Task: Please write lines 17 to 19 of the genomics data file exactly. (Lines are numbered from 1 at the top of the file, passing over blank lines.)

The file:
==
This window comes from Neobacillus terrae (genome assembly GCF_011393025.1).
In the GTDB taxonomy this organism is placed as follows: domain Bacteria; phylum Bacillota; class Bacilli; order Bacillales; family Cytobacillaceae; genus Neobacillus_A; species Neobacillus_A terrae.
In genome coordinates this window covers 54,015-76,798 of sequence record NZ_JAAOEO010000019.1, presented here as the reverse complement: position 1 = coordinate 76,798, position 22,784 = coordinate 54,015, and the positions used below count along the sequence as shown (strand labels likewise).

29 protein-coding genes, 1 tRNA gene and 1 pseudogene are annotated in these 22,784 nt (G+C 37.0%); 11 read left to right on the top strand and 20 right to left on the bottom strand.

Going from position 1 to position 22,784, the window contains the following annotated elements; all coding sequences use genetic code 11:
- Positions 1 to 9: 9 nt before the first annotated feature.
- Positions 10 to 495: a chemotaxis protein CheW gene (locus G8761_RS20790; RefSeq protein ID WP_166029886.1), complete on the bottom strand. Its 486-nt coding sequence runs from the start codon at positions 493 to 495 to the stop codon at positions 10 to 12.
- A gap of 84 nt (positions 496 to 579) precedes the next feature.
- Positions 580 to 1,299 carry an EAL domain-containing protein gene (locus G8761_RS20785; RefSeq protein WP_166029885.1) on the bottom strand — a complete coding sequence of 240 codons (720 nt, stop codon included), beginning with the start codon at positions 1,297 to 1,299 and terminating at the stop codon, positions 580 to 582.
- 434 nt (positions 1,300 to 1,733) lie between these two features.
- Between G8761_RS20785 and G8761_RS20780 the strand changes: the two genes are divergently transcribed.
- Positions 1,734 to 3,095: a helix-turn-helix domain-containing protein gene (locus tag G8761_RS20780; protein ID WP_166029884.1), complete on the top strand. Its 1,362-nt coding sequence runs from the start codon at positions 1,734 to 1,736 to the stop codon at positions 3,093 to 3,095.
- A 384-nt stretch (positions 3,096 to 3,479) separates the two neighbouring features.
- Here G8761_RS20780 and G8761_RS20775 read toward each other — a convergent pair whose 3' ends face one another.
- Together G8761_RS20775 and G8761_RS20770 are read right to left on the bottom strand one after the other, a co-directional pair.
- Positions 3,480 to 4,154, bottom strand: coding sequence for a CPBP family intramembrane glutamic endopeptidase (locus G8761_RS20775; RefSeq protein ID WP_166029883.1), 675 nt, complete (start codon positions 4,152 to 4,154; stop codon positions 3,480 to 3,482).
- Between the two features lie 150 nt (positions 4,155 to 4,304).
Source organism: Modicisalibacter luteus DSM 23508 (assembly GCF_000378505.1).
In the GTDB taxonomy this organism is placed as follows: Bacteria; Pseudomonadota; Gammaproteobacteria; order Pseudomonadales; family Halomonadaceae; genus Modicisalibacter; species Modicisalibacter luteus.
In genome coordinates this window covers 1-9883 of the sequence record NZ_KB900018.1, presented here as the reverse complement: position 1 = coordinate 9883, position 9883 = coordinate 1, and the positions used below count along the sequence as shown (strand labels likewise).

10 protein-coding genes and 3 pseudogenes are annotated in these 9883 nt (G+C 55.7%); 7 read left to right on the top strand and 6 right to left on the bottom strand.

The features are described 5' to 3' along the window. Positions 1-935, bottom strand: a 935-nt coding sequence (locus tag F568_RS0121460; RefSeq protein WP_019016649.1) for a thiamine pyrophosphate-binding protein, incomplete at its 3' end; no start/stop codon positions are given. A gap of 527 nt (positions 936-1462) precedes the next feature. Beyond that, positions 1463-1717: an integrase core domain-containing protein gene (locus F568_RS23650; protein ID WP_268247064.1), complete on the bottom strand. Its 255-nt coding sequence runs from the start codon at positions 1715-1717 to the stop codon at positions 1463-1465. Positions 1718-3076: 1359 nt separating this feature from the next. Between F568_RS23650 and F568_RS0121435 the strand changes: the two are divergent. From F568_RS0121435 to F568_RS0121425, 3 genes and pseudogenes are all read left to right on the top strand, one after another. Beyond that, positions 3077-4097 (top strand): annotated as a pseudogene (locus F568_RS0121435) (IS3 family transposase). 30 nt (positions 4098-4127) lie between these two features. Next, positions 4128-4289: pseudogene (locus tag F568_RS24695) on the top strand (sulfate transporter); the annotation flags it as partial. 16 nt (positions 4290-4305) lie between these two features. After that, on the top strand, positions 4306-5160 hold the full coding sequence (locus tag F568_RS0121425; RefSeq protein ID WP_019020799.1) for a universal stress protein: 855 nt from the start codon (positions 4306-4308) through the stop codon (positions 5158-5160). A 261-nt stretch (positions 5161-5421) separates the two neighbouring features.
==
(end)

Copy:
- Between the two features lie 150 nt (positions 4,155 to 4,304).
Source organism: Modicisalibacter luteus DSM 23508 (assembly GCF_000378505.1).
In the GTDB taxonomy this organism is placed as follows: Bacteria; Pseudomonadota; Gammaproteobacteria; order Pseudomonadales; family Halomonadaceae; genus Modicisalibacter; species Modicisalibacter luteus.